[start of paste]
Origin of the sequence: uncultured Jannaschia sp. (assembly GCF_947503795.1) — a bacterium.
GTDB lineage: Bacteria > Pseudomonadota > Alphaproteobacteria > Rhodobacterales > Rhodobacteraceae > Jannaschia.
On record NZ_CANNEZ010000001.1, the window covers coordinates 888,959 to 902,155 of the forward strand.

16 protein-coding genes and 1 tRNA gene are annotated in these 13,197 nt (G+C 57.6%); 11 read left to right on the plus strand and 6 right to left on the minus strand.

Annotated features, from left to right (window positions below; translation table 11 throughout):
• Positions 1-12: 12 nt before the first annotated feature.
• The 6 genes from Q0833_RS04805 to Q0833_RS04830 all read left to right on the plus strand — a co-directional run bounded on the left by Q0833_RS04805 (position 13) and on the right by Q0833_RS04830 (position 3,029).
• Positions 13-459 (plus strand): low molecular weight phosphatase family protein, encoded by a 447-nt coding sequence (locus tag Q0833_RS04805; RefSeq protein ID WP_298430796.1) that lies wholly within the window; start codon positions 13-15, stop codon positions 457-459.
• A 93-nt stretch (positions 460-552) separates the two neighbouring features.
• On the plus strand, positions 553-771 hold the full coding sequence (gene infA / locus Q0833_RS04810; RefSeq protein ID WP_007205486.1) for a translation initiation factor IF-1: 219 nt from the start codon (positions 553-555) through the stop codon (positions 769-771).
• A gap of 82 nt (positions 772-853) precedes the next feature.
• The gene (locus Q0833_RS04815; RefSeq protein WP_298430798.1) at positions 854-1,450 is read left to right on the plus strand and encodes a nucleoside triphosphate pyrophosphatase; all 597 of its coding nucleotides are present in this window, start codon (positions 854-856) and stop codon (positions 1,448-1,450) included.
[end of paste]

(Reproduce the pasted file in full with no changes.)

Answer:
Origin of the sequence: uncultured Jannaschia sp. (assembly GCF_947503795.1) — a bacterium.
GTDB lineage: Bacteria > Pseudomonadota > Alphaproteobacteria > Rhodobacterales > Rhodobacteraceae > Jannaschia.
On record NZ_CANNEZ010000001.1, the window covers coordinates 888,959 to 902,155 of the forward strand.

16 protein-coding genes and 1 tRNA gene are annotated in these 13,197 nt (G+C 57.6%); 11 read left to right on the plus strand and 6 right to left on the minus strand.

Annotated features, from left to right (window positions below; translation table 11 throughout):
• Positions 1-12: 12 nt before the first annotated feature.
• The 6 genes from Q0833_RS04805 to Q0833_RS04830 all read left to right on the plus strand — a co-directional run bounded on the left by Q0833_RS04805 (position 13) and on the right by Q0833_RS04830 (position 3,029).
• Positions 13-459 (plus strand): low molecular weight phosphatase family protein, encoded by a 447-nt coding sequence (locus tag Q0833_RS04805; RefSeq protein ID WP_298430796.1) that lies wholly within the window; start codon positions 13-15, stop codon positions 457-459.
• A 93-nt stretch (positions 460-552) separates the two neighbouring features.
• On the plus strand, positions 553-771 hold the full coding sequence (gene infA / locus Q0833_RS04810; RefSeq protein ID WP_007205486.1) for a translation initiation factor IF-1: 219 nt from the start codon (positions 553-555) through the stop codon (positions 769-771).
• A gap of 82 nt (positions 772-853) precedes the next feature.
• The gene (locus Q0833_RS04815; RefSeq protein WP_298430798.1) at positions 854-1,450 is read left to right on the plus strand and encodes a nucleoside triphosphate pyrophosphatase; all 597 of its coding nucleotides are present in this window, start codon (positions 854-856) and stop codon (positions 1,448-1,450) included.